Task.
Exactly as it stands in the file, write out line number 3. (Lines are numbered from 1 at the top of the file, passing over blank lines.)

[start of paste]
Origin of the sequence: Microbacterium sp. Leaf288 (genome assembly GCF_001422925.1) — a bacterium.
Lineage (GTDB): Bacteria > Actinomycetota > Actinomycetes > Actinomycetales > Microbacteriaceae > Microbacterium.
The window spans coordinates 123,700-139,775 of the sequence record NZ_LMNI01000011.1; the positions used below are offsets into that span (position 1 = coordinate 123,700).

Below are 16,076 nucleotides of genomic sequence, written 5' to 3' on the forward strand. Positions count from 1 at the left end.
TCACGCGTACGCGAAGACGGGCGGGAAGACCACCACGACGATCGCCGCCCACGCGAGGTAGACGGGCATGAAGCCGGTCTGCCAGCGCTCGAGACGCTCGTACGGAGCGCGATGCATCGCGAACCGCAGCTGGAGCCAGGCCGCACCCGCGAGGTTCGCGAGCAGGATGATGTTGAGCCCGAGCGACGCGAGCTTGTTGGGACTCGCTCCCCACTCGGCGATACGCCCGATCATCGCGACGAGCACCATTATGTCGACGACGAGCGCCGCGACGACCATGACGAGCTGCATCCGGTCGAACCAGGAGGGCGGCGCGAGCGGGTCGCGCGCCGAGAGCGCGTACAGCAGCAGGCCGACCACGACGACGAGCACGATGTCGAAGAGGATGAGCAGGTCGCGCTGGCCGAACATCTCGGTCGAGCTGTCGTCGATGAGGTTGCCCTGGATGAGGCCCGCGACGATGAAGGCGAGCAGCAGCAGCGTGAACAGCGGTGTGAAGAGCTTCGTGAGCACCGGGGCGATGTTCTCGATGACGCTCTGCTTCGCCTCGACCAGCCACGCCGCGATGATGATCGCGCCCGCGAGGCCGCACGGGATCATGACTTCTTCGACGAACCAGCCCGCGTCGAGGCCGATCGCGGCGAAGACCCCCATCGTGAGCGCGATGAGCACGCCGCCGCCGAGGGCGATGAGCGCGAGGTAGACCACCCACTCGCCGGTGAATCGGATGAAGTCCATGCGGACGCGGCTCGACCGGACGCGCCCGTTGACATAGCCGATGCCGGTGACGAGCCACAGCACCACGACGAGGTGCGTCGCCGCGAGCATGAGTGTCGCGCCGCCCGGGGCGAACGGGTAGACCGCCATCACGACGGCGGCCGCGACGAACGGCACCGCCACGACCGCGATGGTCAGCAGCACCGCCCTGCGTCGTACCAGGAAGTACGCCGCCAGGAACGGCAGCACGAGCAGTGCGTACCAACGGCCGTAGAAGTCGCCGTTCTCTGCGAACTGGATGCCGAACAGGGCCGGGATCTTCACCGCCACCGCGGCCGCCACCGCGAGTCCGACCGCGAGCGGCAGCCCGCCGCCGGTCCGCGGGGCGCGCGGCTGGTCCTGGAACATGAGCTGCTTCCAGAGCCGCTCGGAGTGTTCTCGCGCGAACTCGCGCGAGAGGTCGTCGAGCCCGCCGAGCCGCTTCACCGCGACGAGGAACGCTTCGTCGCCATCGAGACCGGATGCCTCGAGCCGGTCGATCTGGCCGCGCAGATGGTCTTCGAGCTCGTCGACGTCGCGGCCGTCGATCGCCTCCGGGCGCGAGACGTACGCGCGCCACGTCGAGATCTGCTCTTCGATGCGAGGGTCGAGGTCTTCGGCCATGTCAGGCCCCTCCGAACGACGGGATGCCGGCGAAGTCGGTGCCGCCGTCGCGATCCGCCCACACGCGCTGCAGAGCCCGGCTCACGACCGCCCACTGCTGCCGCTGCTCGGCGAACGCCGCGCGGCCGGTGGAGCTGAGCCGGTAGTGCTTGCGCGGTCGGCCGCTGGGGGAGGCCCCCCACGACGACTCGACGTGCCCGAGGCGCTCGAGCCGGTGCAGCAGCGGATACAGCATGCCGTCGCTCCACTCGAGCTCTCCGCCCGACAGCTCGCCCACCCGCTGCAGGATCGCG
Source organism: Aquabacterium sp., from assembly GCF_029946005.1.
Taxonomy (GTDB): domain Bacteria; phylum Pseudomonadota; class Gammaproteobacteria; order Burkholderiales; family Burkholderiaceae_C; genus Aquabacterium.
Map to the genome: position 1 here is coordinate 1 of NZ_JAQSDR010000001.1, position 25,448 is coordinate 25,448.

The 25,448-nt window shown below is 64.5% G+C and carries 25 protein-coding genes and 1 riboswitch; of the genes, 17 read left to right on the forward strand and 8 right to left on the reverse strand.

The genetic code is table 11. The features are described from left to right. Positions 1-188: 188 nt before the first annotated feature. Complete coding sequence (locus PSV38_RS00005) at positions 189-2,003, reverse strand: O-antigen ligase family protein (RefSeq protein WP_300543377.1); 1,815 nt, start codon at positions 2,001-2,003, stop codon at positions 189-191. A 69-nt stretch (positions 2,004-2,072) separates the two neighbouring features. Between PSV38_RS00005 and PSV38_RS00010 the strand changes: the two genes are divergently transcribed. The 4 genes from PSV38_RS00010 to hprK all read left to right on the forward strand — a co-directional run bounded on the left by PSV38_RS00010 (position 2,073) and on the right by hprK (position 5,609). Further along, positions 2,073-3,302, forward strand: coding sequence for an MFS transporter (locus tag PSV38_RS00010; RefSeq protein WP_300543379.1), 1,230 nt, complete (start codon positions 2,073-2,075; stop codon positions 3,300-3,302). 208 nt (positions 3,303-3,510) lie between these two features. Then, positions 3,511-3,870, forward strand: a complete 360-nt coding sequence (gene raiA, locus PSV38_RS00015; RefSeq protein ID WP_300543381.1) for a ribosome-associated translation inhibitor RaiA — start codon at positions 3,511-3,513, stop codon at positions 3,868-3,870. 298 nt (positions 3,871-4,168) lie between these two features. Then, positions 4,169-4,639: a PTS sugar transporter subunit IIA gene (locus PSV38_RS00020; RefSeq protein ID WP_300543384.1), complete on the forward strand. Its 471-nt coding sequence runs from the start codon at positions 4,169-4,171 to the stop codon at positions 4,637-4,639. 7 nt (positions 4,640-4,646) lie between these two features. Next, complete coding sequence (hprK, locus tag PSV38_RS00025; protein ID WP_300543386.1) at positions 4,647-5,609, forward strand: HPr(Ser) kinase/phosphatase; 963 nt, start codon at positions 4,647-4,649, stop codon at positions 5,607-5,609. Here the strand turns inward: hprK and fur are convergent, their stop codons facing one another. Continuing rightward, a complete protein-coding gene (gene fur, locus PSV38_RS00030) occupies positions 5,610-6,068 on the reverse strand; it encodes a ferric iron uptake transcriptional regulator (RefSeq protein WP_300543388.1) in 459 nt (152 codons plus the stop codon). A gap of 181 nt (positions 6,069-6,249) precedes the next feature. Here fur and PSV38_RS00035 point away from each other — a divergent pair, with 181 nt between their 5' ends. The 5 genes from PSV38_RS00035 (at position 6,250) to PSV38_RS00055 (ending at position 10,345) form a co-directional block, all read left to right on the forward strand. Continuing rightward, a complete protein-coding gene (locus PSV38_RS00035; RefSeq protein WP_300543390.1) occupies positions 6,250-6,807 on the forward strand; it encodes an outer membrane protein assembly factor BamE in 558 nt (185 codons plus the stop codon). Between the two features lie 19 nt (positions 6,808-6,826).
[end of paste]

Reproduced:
The window spans coordinates 123,700-139,775 of the sequence record NZ_LMNI01000011.1; the positions used below are offsets into that span (position 1 = coordinate 123,700).